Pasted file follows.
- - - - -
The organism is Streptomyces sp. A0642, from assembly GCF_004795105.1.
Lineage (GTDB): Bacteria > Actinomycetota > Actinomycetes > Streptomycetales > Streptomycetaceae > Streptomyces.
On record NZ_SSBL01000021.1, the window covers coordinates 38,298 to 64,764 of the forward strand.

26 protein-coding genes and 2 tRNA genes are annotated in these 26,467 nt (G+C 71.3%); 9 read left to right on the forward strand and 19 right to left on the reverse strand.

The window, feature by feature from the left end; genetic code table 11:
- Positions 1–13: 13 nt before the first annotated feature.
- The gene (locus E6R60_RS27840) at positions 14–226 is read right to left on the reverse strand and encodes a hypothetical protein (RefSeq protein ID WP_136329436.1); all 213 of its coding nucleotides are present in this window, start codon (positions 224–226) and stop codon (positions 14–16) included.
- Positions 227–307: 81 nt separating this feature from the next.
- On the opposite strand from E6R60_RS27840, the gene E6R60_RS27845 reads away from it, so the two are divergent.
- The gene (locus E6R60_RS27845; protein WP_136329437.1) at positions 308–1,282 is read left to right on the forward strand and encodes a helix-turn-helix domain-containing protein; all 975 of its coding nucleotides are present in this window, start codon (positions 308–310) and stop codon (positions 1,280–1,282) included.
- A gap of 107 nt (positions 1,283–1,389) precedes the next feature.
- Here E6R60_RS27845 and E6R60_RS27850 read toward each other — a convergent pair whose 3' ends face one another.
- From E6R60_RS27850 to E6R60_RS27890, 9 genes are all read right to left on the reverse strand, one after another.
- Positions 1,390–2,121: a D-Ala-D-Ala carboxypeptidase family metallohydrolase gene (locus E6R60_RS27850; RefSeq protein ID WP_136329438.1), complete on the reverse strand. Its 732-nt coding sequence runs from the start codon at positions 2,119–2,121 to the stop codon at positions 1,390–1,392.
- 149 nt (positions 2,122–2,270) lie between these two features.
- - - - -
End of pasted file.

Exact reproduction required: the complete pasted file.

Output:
The organism is Streptomyces sp. A0642, from assembly GCF_004795105.1.
Lineage (GTDB): Bacteria > Actinomycetota > Actinomycetes > Streptomycetales > Streptomycetaceae > Streptomyces.
On record NZ_SSBL01000021.1, the window covers coordinates 38,298 to 64,764 of the forward strand.

26 protein-coding genes and 2 tRNA genes are annotated in these 26,467 nt (G+C 71.3%); 9 read left to right on the forward strand and 19 right to left on the reverse strand.

The window, feature by feature from the left end; genetic code table 11:
- Positions 1–13: 13 nt before the first annotated feature.
- The gene (locus E6R60_RS27840) at positions 14–226 is read right to left on the reverse strand and encodes a hypothetical protein (RefSeq protein ID WP_136329436.1); all 213 of its coding nucleotides are present in this window, start codon (positions 224–226) and stop codon (positions 14–16) included.
- Positions 227–307: 81 nt separating this feature from the next.
- On the opposite strand from E6R60_RS27840, the gene E6R60_RS27845 reads away from it, so the two are divergent.
- The gene (locus E6R60_RS27845; protein WP_136329437.1) at positions 308–1,282 is read left to right on the forward strand and encodes a helix-turn-helix domain-containing protein; all 975 of its coding nucleotides are present in this window, start codon (positions 308–310) and stop codon (positions 1,280–1,282) included.
- A gap of 107 nt (positions 1,283–1,389) precedes the next feature.
- Here E6R60_RS27845 and E6R60_RS27850 read toward each other — a convergent pair whose 3' ends face one another.
- From E6R60_RS27850 to E6R60_RS27890, 9 genes are all read right to left on the reverse strand, one after another.
- Positions 1,390–2,121: a D-Ala-D-Ala carboxypeptidase family metallohydrolase gene (locus E6R60_RS27850; RefSeq protein ID WP_136329438.1), complete on the reverse strand. Its 732-nt coding sequence runs from the start codon at positions 2,119–2,121 to the stop codon at positions 1,390–1,392.
- 149 nt (positions 2,122–2,270) lie between these two features.